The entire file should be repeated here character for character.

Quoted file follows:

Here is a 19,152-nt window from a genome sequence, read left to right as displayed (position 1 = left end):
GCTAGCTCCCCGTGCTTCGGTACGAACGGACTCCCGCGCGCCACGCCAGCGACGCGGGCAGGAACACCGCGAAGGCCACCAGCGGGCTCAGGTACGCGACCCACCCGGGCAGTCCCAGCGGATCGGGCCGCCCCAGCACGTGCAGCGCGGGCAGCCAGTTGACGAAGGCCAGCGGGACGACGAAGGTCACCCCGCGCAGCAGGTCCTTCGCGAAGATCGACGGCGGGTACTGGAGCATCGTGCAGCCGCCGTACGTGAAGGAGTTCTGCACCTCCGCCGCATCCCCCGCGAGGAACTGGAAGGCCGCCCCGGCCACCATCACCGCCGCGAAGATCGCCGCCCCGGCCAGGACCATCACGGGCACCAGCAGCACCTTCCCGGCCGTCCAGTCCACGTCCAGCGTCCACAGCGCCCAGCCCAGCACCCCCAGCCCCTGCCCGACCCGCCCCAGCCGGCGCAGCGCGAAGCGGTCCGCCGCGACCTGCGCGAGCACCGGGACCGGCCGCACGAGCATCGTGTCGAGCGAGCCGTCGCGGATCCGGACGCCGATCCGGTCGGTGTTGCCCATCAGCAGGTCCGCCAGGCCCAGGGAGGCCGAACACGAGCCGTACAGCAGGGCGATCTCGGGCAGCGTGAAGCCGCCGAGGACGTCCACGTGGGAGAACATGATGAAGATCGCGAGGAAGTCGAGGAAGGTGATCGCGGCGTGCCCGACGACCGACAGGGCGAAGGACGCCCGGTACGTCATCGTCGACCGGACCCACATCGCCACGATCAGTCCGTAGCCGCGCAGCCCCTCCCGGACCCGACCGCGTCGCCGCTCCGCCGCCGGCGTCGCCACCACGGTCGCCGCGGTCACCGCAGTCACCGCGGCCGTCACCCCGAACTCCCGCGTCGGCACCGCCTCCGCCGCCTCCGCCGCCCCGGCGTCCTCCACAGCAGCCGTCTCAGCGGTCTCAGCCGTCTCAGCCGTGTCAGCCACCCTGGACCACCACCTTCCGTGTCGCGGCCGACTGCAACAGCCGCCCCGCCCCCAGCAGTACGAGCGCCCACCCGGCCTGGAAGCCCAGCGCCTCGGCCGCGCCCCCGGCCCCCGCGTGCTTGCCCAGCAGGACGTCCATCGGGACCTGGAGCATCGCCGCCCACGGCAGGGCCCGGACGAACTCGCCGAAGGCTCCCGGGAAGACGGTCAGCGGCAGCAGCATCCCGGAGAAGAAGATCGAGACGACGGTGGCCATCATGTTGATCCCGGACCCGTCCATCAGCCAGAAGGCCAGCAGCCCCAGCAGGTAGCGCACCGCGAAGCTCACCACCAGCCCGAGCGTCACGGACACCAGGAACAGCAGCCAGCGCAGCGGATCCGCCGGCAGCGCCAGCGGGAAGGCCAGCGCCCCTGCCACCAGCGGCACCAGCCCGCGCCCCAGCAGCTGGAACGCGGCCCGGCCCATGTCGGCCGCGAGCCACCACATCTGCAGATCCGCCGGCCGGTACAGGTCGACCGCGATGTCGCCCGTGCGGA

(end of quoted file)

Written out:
Here is a 19,152-nt window from a genome sequence, read left to right as displayed (position 1 = left end):
GCTAGCTCCCCGTGCTTCGGTACGAACGGACTCCCGCGCGCCACGCCAGCGACGCGGGCAGGAACACCGCGAAGGCCACCAGCGGGCTCAGGTACGCGACCCACCCGGGCAGTCCCAGCGGATCGGGCCGCCCCAGCACGTGCAGCGCGGGCAGCCAGTTGACGAAGGCCAGCGGGACGACGAAGGTCACCCCGCGCAGCAGGTCCTTCGCGAAGATCGACGGCGGGTACTGGAGCATCGTGCAGCCGCCGTACGTGAAGGAGTTCTGCACCTCCGCCGCATCCCCCGCGAGGAACTGGAAGGCCGCCCCGGCCACCATCACCGCCGCGAAGATCGCCGCCCCGGCCAGGACCATCACGGGCACCAGCAGCACCTTCCCGGCCGTCCAGTCCACGTCCAGCGTCCACAGCGCCCAGCCCAGCACCCCCAGCCCCTGCCCGACCCGCCCCAGCCGGCGCAGCGCGAAGCGGTCCGCCGCGACCTGCGCGAGCACCGGGACCGGCCGCACGAGCATCGTGTCGAGCGAGCCGTCGCGGATCCGGACGCCGATCCGGTCGGTGTTGCCCATCAGCAGGTCCGCCAGGCCCAGGGAGGCCGAACACGAGCCGTACAGCAGGGCGATCTCGGGCAGCGTGAAGCCGCCGAGGACGTCCACGTGGGAGAACATGATGAAGATCGCGAGGAAGTCGAGGAAGGTGATCGCGGCGTGCCCGACGACCGACAGGGCGAAGGACGCCCGGTACGTCATCGTCGACCGGACCCACATCGCCACGATCAGTCCGTAGCCGCGCAGCCCCTCCCGGACCCGACCGCGTCGCCGCTCCGCCGCCGGCGTCGCCACCACGGTCGCCGCGGTCACCGCAGTCACCGCGGCCGTCACCCCGAACTCCCGCGTCGGCACCGCCTCCGCCGCCTCCGCCGCCCCGGCGTCCTCCACAGCAGCCGTCTCAGCGGTCTCAGCCGTCTCAGCCGTGTCAGCCACCCTGGACCACCACCTTCCGTGTCGCGGCCGACTGCAACAGCCGCCCCGCCCCCAGCAGTACGAGCGCCCACCCGGCCTGGAAGCCCAGCGCCTCGGCCGCGCCCCCGGCCCCCGCGTGCTTGCCCAGCAGGACGTCCATCGGGACCTGGAGCATCGCCGCCCACGGCAGGGCCCGGACGAACTCGCCGAAGGCTCCCGGGAAGACGGTCAGCGGCAGCAGCATCCCGGAGAAGAAGATCGAGACGACGGTGGCCATCATGTTGATCCCGGACCCGTCCATCAGCCAGAAGGCCAGCAGCCCCAGCAGGTAGCGCACCGCGAAGCTCACCACCAGCCCGAGCGTCACGGACACCAGGAACAGCAGCCAGCGCAGCGGATCCGCCGGCAGCGCCAGCGGGAAGGCCAGCGCCCCTGCCACCAGCGGCACCAGCCCGCGCCCCAGCAGCTGGAACGCGGCCCGGCCCATGTCGGCCGCGAGCCACCACATCTGCAGATCCGCCGGCCGGTACAGGTCGACCGCGATGTCGCCCGTGCGGA